The two-acre walled garden across the back of the property is tended to by head grower Sylvia Travers, previously farm director at L’Enclume. New glasshouses are filled with soft fruit and vegetables and Birchall expects to be self-sufficient in micro herbs this year. Although, as he says, this is “will be an asset to the guest experience”, an even bigger guest experience is being created towards the lake, where a former hayloft and stables is being redeveloped as casual-dining venue the Barn at Moor Hall. Birchall expects it to be popular with local, weekend visitors and offer an extra option for guests on a two-night stay. The ground floor resembles an avenue of food production areas in glazed units for guests to mingle and observe. It will comprise a dairy for Birchall to develop his own Moor Hall cheese; a butchery and charcuterie; and a kitchen, which will service diners as well as provide extra refrigeration and development space for the restaurant.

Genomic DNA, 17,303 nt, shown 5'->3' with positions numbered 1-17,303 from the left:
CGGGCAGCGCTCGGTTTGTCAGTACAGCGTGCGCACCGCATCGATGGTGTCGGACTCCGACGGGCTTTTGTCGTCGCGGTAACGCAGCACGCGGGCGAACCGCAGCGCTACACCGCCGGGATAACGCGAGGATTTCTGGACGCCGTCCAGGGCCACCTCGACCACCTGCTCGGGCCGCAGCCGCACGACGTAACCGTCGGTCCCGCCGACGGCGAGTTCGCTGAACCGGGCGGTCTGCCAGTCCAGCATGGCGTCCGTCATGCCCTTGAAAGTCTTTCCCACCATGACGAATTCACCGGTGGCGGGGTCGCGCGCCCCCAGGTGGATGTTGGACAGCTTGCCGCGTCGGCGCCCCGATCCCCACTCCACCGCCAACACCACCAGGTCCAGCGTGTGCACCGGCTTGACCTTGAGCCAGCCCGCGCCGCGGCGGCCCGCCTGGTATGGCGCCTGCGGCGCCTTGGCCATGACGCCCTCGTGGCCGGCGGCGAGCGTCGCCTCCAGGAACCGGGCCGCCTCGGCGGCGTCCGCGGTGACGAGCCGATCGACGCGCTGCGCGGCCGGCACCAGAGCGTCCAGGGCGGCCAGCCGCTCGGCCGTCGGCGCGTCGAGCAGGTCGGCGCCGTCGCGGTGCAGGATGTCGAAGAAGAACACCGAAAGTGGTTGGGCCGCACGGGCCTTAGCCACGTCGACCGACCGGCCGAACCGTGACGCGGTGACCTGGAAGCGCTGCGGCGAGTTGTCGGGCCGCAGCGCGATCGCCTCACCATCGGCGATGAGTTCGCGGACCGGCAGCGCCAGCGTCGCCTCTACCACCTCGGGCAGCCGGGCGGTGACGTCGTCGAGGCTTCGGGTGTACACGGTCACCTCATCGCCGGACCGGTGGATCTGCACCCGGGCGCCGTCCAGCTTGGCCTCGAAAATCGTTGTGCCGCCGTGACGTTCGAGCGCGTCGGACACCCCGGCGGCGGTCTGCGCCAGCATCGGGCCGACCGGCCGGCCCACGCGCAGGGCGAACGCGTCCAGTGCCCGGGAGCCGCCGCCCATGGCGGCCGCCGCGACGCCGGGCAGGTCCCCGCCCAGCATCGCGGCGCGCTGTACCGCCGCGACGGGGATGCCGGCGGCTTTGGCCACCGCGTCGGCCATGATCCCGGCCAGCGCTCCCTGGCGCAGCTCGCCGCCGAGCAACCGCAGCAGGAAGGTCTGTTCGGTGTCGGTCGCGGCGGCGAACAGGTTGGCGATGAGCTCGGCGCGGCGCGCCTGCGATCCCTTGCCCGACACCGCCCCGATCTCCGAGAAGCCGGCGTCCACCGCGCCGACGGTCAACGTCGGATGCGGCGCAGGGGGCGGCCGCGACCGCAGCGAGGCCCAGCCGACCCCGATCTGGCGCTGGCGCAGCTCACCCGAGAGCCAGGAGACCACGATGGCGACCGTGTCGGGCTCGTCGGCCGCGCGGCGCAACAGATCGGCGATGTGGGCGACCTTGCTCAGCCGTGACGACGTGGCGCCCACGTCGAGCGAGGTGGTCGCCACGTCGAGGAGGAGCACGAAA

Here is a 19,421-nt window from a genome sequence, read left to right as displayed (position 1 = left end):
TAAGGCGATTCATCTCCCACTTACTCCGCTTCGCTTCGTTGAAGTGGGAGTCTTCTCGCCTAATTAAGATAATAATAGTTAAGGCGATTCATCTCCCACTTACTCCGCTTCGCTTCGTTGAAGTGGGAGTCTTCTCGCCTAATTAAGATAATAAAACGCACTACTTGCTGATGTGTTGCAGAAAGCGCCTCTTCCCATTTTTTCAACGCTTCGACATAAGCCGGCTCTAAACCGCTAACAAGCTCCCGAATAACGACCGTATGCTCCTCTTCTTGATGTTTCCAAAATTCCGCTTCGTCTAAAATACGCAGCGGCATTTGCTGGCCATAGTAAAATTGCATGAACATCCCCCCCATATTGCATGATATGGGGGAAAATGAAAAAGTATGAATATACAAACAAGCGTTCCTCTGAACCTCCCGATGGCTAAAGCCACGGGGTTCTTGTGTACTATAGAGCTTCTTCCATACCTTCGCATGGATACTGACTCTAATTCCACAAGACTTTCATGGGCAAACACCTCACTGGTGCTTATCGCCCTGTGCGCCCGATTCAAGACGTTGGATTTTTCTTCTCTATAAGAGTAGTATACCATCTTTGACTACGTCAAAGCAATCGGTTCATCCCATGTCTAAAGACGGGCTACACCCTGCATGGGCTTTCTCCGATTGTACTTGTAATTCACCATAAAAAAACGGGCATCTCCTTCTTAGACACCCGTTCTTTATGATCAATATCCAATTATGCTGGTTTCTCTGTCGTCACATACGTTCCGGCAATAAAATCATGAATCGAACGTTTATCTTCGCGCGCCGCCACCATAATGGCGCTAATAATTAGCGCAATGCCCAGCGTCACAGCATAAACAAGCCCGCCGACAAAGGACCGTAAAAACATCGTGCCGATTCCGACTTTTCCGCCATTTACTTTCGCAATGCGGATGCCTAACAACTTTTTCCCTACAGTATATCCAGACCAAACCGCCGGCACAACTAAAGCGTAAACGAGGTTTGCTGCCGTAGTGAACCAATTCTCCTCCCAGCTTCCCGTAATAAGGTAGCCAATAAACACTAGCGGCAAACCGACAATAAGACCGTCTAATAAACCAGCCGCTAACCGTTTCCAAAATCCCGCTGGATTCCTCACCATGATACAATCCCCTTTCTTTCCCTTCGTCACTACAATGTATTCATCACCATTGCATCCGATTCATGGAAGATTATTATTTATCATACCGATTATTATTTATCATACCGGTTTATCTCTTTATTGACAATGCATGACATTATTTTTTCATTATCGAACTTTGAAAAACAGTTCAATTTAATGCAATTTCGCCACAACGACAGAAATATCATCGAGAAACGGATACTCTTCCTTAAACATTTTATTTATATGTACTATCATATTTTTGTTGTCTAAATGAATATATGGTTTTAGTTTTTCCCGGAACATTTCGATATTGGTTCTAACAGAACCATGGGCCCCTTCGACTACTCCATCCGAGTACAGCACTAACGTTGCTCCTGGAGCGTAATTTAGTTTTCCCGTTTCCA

Birchall is also planning a bakery with bread ovens (to serve in the dining room upstairs and supplement the main kitchen) and a micro-brewery at the end of the Barn.
He is honest about his aspirations, hoping that Moor Hall will become “a centre of excellence for food”. He says the next few months will be “an evolution”, as he develops and presents the new menus, showcases produce grown locally and in Moor Hall’s gardens, and sees the dining and production outlets in the Barn come to fruition.
“This refurbishment has been my life for two years,” he says, “but I am getting to the part that I know now, being in the kitchen”.
“I’d be lying if I said I didn’t want a Michelin star and coveted accolades,” he admits. “But I don’t think you can set out to win an accolade. We have just got to try to cook and serve and offer an amazing experience to our guests and hopefully things will come along with that.”